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The Canadian banks have outperformed expectations during the pandemic, but high debt levels pose a long-term threat, says Fitch Ratings.

In a new report, the rating agency noted that the banks have proven resilient over the past year, with strong liquidity and asset quality as substantial fiscal stimulus underpins the economy.

The Big Six banks reported strong earnings for their second quarter, beating analyst expectations.

“However, the rapid rise of private and public sector indebtedness is negative for long-term credit conditions and increases the sector’s vulnerability to financial stress,” the report said.

In April 2020, Fitch lowered the “operating environment” outlook for the banks to negative. That outlook will be reviewed in the third quarter, and if the score is downgraded, could pressure the banks’ credit ratings.

Fitch said that high debt levels, among both households and non-financial corporates, could result in a lower operating environment score.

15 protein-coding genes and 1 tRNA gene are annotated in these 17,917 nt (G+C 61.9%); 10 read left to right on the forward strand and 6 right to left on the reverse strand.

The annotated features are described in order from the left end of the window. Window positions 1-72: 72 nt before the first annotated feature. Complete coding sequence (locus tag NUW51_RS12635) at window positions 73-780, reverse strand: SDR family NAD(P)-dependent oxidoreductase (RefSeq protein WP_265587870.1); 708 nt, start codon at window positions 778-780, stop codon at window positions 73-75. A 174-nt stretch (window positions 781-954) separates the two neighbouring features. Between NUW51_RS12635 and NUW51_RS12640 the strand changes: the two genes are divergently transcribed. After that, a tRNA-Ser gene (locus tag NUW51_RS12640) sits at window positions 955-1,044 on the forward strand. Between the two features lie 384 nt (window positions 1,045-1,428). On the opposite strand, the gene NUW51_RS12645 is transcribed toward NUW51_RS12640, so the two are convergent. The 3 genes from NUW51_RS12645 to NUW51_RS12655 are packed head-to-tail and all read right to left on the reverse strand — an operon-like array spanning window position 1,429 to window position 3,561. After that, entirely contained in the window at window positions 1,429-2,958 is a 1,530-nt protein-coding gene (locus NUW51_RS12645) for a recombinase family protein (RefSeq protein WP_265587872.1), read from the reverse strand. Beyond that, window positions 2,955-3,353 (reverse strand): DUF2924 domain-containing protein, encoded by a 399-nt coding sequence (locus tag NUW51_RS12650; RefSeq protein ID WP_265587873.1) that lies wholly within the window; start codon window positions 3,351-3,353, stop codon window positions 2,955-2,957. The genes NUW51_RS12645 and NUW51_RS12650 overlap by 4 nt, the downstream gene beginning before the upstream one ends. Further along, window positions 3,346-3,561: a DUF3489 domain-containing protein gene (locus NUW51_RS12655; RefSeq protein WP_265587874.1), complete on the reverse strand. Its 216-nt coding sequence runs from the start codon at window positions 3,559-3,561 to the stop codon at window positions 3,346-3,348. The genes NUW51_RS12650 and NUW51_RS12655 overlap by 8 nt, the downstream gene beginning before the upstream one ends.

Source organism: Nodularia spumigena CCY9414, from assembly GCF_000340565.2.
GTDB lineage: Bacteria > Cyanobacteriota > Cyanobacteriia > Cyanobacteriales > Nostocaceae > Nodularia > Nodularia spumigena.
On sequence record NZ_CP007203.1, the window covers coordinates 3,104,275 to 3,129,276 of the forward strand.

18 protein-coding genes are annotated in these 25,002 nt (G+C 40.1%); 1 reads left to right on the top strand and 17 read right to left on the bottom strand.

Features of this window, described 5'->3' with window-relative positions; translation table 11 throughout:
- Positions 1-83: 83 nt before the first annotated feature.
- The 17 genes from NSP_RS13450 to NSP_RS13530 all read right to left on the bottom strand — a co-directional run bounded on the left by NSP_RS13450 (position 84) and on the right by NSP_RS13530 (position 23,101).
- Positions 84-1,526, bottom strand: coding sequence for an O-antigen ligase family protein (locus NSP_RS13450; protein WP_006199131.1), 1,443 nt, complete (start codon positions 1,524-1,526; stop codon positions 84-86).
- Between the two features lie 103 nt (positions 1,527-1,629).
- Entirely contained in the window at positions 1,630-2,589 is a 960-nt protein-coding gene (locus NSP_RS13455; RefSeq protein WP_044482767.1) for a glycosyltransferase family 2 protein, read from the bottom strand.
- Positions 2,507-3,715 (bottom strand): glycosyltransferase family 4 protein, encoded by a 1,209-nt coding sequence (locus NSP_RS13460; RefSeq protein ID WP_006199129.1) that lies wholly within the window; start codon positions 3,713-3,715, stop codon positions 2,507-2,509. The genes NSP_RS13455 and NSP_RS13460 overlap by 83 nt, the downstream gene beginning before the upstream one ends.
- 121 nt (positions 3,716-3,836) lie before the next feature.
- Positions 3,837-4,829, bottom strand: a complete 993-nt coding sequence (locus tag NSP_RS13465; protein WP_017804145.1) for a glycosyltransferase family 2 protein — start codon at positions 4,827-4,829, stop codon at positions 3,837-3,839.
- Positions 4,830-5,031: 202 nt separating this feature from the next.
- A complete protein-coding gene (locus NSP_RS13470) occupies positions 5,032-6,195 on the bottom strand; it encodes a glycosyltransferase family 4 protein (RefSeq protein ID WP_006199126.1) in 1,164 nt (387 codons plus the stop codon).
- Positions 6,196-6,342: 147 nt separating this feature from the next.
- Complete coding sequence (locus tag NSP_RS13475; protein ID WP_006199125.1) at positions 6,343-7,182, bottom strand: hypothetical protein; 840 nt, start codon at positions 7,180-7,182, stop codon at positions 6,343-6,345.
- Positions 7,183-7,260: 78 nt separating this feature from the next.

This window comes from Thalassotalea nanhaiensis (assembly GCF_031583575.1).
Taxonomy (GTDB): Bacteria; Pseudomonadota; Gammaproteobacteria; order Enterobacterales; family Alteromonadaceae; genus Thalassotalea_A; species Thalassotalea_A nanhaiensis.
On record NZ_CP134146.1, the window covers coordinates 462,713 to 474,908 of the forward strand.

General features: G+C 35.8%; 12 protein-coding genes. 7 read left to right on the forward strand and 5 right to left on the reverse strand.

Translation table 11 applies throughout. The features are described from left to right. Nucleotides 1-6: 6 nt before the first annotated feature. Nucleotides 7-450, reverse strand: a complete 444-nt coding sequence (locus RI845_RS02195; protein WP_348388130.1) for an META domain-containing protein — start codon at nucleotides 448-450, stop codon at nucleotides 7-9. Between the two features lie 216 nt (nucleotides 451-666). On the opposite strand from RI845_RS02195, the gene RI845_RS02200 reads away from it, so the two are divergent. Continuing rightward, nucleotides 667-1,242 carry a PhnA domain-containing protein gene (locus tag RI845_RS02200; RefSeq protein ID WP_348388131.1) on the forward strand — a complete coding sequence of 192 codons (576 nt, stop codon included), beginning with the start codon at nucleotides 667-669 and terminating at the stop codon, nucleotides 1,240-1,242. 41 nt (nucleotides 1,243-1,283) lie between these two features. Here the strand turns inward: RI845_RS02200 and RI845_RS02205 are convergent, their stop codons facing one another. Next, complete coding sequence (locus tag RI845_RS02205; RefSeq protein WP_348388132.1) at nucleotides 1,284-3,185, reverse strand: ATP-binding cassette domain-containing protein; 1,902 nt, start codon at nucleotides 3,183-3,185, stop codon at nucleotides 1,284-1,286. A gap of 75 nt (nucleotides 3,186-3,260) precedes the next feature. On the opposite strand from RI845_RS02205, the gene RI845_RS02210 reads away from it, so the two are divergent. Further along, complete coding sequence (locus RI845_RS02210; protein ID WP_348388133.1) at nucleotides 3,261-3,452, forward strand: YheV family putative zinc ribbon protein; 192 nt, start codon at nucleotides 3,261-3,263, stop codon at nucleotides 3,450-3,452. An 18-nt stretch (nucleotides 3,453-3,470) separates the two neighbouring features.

The report estimated that private credit rose to 210.4% of GDP as of the end of 2020, up from an average 192.2% between 2015 and 2019.

“While debt service was made more manageable by ultra-loose monetary policy since March 2020, the share of private sector income dedicated to debt service has been on a long-term rising trend and on track to rapidly reach pre-pandemic levels,” it said.

At the same time, government debt levels have soared amid the provision of extensive fiscal stimulus.

Fitch estimates that Canada’s general government debt will rise to 122% of GDP in 2022, up from 86.3% in 2019.

“In conjunction with higher private-sector leverage, the public sector’s capacity to use fiscal policy as back-stop for the banking system during future crises has been diminished,” it noted.